Every Friday at the Farmers Market, sets up shop, displaying a delicious assortment of traditional Jewish pastries you won't find anywhere else in the region.

The -based bakery, launched this March by Wyoming resident , presents a full lineup of classics including rugelach, mandelbrot, challah, and hamentaschen, cherished family recipes that Hecht has recreated with her own unique flavor.

Her rugelach is a rich, buttery pastry, wrapped around gourmet fillings of cinnamon/raisin, raspberry/chip, apricot/almond, and chocolate. For her mandelbrot, which is similar to biscotti, Hecht uses her husband's grandmother's recipe, given to her when they got married. In most Jewish households, mandelbrot is a must-have. “If someone is recovering from an illness, or if family is in town, it's something we always have on hand to share,” Hecht says. “It's a light, crunchy cookie you'd dip in coffee. Everything I make is best served with coffee.” 

When she's selling pastries at the Farmers Market, she always has challah, a braided egg bread, which she bakes with local honey instead of refined sugar. While the challah is popular, customers also love her babka, a sweet, braided bread filled with cinnamon or chocolate that Hecht says is the most time-consuming dessert to prepare. “The time-consuming desserts seem to be the most popular because people don't want to make them at home,” she says. “These are the desserts Grandma would make, and the recipes have been passed down for generations.”      

After graduating from college, Hecht started baking to relieve stress. Not long into her career as a social worker, interacting daily with at-risk teenagers surrounded by violence, she found herself seeking reprieve in her kitchen each evening. As her baking skills developed—and her passion for the process grew—she decided to take the leap. In 2003, she landed a job at a French pastry shop in Columbus. “I've been baking ever since,” she says. “I wanted to do what I do best, and that's what I'm doing.”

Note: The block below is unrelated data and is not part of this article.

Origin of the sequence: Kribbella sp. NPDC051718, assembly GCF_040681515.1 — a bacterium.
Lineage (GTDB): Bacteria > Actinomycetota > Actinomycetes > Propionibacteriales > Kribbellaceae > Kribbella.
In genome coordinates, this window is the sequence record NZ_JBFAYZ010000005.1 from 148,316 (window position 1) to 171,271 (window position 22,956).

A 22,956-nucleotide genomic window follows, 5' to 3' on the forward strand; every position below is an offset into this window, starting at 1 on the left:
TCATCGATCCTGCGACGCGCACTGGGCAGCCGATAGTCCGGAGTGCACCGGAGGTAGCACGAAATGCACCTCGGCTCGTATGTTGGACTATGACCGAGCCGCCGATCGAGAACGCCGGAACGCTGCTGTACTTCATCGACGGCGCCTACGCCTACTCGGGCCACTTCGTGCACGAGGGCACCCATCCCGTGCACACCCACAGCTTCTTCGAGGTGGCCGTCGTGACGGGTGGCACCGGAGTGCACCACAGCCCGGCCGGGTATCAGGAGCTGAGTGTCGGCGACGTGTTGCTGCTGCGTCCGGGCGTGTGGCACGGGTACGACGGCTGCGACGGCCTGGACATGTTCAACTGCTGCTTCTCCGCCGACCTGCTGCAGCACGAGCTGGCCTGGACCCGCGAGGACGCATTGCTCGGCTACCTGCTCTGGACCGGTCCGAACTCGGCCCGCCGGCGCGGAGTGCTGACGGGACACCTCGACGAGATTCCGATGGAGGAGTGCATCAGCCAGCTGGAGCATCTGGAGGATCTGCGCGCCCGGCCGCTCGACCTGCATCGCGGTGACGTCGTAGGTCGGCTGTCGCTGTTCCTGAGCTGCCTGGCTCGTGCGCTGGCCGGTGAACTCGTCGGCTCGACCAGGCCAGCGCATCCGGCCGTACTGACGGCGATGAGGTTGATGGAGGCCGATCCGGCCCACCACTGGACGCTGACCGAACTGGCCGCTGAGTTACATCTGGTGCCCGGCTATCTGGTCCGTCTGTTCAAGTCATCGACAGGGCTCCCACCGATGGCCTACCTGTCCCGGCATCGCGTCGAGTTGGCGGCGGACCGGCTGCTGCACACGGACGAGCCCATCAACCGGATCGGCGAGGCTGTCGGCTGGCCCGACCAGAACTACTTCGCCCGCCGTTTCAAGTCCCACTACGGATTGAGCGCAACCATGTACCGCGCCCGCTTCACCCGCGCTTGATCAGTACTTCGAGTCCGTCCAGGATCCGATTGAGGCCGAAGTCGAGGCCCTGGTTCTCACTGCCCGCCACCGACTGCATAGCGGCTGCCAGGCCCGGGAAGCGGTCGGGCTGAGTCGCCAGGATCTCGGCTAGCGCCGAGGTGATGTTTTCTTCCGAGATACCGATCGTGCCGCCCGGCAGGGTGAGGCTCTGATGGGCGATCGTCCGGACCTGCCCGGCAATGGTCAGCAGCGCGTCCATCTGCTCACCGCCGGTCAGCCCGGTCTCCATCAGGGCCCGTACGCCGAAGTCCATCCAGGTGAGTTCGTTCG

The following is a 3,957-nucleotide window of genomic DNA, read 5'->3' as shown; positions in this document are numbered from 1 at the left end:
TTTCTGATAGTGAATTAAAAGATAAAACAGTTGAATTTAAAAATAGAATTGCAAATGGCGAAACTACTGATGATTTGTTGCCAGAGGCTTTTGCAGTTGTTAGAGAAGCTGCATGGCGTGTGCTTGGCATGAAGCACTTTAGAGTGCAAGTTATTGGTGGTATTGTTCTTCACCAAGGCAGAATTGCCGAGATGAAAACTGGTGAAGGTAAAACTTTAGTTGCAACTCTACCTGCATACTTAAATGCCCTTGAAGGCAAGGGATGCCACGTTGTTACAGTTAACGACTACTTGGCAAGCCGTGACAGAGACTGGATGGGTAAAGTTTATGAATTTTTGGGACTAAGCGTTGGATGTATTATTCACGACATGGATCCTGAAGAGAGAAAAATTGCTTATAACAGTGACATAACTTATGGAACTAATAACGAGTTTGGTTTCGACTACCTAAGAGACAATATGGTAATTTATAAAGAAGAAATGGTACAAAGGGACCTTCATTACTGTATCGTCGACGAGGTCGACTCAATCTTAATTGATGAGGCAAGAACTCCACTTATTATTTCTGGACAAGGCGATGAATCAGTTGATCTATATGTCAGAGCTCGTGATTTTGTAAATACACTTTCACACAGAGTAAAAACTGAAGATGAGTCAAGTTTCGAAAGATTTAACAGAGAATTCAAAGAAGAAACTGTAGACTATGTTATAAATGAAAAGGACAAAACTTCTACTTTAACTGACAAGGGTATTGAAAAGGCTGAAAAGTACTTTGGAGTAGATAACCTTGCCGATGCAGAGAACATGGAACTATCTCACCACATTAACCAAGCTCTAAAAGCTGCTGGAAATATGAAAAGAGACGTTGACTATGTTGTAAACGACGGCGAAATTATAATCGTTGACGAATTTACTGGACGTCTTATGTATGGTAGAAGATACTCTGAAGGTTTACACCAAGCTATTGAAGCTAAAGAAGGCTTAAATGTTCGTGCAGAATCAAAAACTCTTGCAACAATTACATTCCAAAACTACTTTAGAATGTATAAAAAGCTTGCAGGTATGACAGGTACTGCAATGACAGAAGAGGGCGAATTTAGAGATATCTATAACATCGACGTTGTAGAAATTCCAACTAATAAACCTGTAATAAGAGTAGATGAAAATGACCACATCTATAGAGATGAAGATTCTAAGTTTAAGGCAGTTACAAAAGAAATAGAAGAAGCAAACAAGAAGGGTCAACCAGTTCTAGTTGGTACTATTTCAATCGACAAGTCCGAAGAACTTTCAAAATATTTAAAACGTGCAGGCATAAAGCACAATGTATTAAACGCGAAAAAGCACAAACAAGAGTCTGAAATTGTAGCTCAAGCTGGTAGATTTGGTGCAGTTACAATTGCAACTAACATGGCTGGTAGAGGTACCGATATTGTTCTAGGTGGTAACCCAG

After amassing nearly 20 years of experience learning the craft, primarily from French masters, Hecht was ready to embark on her own venture. She opened Sweet Butter Bakery during the pandemic, relying on social media and word of mouth to build her customer base. 

Operating from a nearby commercial kitchen, Hecht sells pastries weekly at the Reading Farmers Market, May through September. Half Day Café offers an expanding inventory at the counter, including rugelach, babka, and thumbprint cookies, and customers can place orders online at sweetbuttercincy.com. Delivery in Wyoming is free.

This fall, you'll also find Hecht at the JCC Fall Market, taking place Aug. 29 at the Mayerson JCC in Amberley Village, and the ish Festival, an event at Washington Park in September that celebrates Jewish and Israeli arts and culture.

Sweet Butter Bakery has been a family affair, with Hecht's husband Sam, who grew up in Wyoming, and her extended family supporting day-to-day operations and making deliveries. She doesn't currently have plans to open a brick-and-mortar space—her focus is perfecting her product and establishing repeat customers among her Wyoming neighbors and around the greater Cincinnati region. 

“I don't make anything that's decorative, so it has to taste good,” Hecht says. “You're only as good as your ingredients. People like to dress stuff up, but I don't do any assembly or decorating. Except for sprinkles. I love sprinkles.”

Find Sweet Butter Bakery's menu or place an order at sweetbuttercincy.com.